• Ariana
      Reply

      Oh boy – good thing they have you there to set the record straight!

  • kristen
    Reply

    I recently tore my ACL, but once I’m healed I want to start running and these are great myth-debunkers that will be so helpful! thank you!

    • Ariana
      Reply

      Congratulations on your recovery!! I wish you injury-free running in the future 😀

  • Shann Eva
    Reply

    Love these! Running is not the way I get exercise the most, but I do it on occasion. I like to dance, and I’ve been incorporating weights too. Thanks for all the great advice!

    • Ariana
      Reply

      You’re so welcome! Dance is an amazing form of exercise! Not only is it effective, but it also looks really awesome 🙂

  • Amy @ Life to the Full
    Reply

    Love this. “My knees are bad so I can’t run” is the #1 excuse I hear from nonrunners! I had knee surgery in college due to other sports’ wear and tear and running has been the best thing for my knees! I feel great compared to when I played ice hockey and tennis. Running is good for mind, body and soul 🙂

    • Ariana
      Reply

      While it’s not great that you had to have knee surgery, it’s really inspiring to hear you are able to continue running afterwards without any issues! Congratulations!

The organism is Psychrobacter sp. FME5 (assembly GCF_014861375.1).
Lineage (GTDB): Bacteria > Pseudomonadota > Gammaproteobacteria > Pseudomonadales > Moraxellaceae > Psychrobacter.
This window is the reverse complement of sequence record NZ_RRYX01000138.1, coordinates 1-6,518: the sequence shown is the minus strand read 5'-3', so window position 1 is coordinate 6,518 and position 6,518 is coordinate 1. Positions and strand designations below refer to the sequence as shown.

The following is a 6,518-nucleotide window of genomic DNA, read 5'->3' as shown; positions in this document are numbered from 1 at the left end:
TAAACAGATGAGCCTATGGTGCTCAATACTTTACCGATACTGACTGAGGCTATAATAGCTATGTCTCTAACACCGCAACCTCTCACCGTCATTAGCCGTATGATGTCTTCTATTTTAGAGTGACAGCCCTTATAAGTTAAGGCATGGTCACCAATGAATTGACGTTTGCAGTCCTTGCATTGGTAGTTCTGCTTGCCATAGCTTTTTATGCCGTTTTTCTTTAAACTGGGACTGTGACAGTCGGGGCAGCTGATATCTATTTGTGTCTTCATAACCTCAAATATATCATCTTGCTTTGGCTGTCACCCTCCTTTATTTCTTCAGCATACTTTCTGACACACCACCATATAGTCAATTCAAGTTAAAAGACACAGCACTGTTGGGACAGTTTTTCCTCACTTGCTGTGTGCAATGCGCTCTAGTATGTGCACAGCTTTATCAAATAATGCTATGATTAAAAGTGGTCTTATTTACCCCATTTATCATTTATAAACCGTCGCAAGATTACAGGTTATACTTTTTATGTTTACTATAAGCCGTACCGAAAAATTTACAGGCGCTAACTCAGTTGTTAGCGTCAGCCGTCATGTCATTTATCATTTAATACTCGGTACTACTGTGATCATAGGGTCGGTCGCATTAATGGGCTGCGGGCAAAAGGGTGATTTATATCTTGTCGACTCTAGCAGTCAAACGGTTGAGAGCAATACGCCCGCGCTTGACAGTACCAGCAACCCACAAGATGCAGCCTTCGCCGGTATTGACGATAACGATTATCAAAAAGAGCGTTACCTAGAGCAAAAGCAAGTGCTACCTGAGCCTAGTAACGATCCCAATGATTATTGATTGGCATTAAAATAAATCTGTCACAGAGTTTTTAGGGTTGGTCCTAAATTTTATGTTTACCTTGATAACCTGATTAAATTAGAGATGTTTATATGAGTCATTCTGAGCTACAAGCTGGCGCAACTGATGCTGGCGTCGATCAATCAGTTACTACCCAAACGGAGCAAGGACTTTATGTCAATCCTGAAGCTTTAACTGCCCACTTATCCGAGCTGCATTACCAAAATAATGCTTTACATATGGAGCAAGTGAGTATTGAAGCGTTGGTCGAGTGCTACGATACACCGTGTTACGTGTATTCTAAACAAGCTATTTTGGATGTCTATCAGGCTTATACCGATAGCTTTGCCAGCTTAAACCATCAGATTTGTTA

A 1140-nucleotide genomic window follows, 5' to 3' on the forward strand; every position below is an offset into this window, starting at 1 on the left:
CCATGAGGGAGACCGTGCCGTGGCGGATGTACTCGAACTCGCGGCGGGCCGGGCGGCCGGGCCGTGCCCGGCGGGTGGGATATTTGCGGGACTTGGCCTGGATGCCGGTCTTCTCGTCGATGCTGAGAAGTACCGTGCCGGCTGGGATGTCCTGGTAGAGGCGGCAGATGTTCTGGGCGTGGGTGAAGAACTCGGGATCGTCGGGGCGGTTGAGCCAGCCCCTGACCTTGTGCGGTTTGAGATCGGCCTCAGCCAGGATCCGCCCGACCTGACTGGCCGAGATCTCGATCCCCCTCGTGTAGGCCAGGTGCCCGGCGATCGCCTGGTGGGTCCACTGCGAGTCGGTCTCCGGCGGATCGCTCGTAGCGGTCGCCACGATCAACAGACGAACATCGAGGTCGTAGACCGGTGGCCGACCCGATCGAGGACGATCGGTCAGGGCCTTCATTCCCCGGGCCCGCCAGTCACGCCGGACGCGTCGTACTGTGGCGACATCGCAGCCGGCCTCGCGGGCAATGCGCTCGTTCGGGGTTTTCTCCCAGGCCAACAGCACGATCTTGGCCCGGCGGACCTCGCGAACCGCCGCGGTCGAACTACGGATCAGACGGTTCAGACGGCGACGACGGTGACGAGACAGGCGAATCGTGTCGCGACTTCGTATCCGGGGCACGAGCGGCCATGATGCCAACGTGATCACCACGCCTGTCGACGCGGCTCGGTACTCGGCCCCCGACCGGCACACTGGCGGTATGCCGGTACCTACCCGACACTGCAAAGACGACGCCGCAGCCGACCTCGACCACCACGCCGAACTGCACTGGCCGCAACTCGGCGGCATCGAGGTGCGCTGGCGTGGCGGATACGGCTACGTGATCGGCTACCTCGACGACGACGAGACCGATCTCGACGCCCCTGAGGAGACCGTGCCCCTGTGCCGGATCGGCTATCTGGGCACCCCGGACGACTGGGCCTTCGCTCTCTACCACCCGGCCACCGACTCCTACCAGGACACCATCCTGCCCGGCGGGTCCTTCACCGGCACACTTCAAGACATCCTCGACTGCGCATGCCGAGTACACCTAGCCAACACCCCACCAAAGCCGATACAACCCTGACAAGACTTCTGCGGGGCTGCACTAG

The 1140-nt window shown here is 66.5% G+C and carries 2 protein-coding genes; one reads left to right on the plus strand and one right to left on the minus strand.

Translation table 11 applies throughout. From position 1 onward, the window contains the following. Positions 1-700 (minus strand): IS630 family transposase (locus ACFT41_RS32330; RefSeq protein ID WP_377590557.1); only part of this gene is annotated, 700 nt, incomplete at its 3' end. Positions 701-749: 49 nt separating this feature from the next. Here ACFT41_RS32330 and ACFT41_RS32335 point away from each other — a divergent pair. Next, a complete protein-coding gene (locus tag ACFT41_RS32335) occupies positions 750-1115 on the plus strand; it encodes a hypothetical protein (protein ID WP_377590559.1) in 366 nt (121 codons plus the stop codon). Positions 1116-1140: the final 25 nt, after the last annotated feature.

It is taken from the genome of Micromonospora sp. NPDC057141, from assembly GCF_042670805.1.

• Allison Jones
    Reply

    Thanks for dispelling these myths! I ran when I was training for my first race, then after is was over, I stopped because people kept asking what I was running for. It’s good to know that I can get back into it even if I’m not actually training for something. Do you have any tips for getting back into running after a hiatus?

    LiveLifeWell,
    Allison

    • Ariana
      Reply

      Whenever people ask what I’m training for, regardless of whether I am actually training for a race or not, I always just tell them life 😉

      Tips for getting back into it after a hiatus: Don’t overdo it – pick 2-3 days to get some shorter runs each week, make a plan as to how you’ll fit them into your schedule, and stick to them! Consistency will be key, as will ensuring you don’t overdo it with long runs right off the bat.

      I am also a fan of starting off with set intervals. Some prefer to run by feel, but set intervals allow you to set a goal for your run (ie. 5 rounds of 4 minutes running, 1 minute walking, etc), and will also help you measure your progress as you reduce your walking breaks!

      Best of luck! Please feel free to reach out to me any time you have a question 🙂

  • Jaime
    Reply

    Thank you for sharing this! I just started running within the past couple weeks and a few of your facts I didn’t even know, like it’s better to do moving stretches before a run rather than static ones. I’ve been doing PiYo 6 days a week too, so I’m glad to know that my strength training is helping my running!

    • Ariana
      Reply

      I haven’t tried PiYo really just because I can’t imagine fitting something else into my schedule, but it looks like a fantastic option for cross-training. I’m glad you found the tips helpful! Some of those PiYo moves would be great prior to a run.